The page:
Condi's uber-sexy European tour

Published February 25, 2005 5:59PM (EST)

Robin Givhan, who's been keeping tabs on the fashion of America's top politicos, loves the attire Condi Rice chose for her appearance at Wiesbaden Army Airfield in Germany on Wednesday. Givhan's verdict: powerful -- and hot. Rice wore a long black coat, reminiscent of "a Marine's dress uniform," and high-heeled black boots that were "in short, sexy."

"Rice boldly eschewed the typical fare chosen by powerful American women on the world stage," Givhan says. "She was not wearing a bland suit with a loose-fitting skirt and short boxy jacket with a pair of sensible pumps. She did not cloak her power in photogenic hues, a feminine brooch and a non-threatening aesthetic. Rice looked as though she was prepared to talk tough, knock heads and do a freeze-frame 'Matrix' jump kick if necessary. Who wouldn't give her ensemble a double take -- all the while hoping not to rub her the wrong way?"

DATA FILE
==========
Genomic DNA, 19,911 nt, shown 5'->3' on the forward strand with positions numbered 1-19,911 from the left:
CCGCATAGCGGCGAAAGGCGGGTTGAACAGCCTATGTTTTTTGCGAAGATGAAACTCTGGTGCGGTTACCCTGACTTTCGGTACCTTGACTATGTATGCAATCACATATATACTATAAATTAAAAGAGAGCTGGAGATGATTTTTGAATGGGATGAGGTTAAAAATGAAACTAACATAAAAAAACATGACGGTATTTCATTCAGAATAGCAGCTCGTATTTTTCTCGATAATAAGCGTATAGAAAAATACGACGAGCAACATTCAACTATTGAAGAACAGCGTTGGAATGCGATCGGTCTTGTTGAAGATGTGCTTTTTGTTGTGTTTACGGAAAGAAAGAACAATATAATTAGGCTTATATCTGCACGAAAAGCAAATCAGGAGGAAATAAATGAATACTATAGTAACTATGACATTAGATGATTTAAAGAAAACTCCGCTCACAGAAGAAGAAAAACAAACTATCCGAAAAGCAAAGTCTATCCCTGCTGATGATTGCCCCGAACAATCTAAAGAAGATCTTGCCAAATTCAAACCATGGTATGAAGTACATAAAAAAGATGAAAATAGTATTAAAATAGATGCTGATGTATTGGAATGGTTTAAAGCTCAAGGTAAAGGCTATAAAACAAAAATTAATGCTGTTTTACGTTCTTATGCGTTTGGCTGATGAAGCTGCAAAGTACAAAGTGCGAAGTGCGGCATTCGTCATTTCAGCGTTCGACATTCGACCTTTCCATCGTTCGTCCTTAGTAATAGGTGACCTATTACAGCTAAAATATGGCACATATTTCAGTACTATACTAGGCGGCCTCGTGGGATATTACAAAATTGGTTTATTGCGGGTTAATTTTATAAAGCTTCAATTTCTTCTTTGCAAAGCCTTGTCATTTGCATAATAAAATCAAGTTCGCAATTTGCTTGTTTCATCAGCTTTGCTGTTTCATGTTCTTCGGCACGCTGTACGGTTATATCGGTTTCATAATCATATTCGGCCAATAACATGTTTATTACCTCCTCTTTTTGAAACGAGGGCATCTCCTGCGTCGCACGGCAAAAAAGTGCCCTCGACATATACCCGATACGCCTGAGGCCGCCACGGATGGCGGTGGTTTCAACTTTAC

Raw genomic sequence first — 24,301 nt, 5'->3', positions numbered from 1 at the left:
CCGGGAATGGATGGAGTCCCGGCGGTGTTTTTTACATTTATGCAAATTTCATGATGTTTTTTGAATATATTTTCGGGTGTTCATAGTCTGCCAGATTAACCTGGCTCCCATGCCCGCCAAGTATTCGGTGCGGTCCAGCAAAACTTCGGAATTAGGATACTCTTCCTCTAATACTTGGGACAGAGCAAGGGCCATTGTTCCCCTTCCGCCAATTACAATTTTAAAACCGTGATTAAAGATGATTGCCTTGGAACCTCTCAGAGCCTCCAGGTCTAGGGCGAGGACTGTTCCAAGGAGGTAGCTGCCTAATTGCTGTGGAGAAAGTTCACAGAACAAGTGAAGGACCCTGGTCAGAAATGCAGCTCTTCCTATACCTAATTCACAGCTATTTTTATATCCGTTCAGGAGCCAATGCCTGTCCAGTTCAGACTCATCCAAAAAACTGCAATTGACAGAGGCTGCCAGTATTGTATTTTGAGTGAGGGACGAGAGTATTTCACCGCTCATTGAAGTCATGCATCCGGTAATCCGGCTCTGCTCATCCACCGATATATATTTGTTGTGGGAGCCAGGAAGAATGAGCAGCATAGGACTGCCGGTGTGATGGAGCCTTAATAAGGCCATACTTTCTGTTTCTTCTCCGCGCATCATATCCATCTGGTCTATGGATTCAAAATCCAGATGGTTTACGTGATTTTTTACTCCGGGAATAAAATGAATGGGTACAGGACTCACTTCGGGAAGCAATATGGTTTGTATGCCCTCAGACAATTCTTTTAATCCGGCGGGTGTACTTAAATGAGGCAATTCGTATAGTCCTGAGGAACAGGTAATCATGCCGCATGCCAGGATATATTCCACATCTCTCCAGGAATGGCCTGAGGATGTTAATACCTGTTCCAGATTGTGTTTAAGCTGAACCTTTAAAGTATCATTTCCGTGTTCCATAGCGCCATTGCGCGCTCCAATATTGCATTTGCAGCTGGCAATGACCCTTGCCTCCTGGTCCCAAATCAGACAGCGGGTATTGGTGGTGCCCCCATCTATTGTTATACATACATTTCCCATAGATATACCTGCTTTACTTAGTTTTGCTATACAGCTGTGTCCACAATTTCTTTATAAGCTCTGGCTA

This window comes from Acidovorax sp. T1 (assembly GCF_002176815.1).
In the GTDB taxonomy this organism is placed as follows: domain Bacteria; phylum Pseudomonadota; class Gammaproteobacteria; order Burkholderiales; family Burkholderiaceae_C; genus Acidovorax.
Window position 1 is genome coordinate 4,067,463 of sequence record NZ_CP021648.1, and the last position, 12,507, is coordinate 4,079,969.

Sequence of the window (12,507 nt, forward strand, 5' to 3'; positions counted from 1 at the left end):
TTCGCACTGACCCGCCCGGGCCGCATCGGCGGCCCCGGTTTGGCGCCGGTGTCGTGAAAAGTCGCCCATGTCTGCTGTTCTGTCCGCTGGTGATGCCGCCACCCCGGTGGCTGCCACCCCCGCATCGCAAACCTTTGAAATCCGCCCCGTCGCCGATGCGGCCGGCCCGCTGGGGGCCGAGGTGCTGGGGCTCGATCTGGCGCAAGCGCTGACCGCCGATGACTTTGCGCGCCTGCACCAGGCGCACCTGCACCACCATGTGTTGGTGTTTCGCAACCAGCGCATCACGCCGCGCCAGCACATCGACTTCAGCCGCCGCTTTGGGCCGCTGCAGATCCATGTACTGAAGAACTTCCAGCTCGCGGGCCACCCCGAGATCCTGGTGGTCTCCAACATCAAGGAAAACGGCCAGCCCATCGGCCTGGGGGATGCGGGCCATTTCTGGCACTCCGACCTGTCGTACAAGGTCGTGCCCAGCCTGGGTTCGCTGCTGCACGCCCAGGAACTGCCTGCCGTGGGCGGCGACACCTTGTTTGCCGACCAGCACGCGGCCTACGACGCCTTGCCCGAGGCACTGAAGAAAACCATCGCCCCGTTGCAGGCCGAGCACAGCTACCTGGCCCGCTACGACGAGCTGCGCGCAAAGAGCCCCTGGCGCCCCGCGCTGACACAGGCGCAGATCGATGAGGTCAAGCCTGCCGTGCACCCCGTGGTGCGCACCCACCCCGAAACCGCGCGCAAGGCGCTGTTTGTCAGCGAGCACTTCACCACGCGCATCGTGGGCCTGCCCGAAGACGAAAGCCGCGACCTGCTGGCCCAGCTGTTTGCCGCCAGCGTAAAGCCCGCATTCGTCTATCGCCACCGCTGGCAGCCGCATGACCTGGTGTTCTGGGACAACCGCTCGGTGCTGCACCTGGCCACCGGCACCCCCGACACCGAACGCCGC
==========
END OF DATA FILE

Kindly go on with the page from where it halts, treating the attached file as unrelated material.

With her own double take, Givhan admires Rice's not shying away from the risqui.

"Rice's coat and boots speak of sex and power -- such a volatile combination, and one that in political circles rarely leads to anything but scandal. When looking at the image of Rice in Wiesbaden, the mind searches for ways to put it all into context. It turns to fiction, to caricature. To shadowy daydreams. Dominatrix! It is as though sex and power can only co-exist in a fantasy. When a woman combines them in the real world, stubborn stereotypes have her power devolving into a form that is purely sexual.

"Rice's appearance at Wiesbaden -- a military base with all of its attendant images of machismo, strength and power -- was striking because she walked out draped in a banner of authority, power and toughness. She was not hiding behind matronliness, androgyny or the stereotype of the steel magnolia. Rice brought her full self to the world stage -- and that included her sexuality. It was not overt or inappropriate. If it was distracting, it is only because it is so rare."

But speaking of inappropriate, distracting -- and appalling -- Givhan had a slightly different take on Vice President Dick Cheney's idea of a fashion statement when Cheney, during his own recent European tour, decided it was perfectly fine to dress down for Auschwitz.

By Mark Follman

Mark Follman is Salon's deputy news editor. Read his other articles here.

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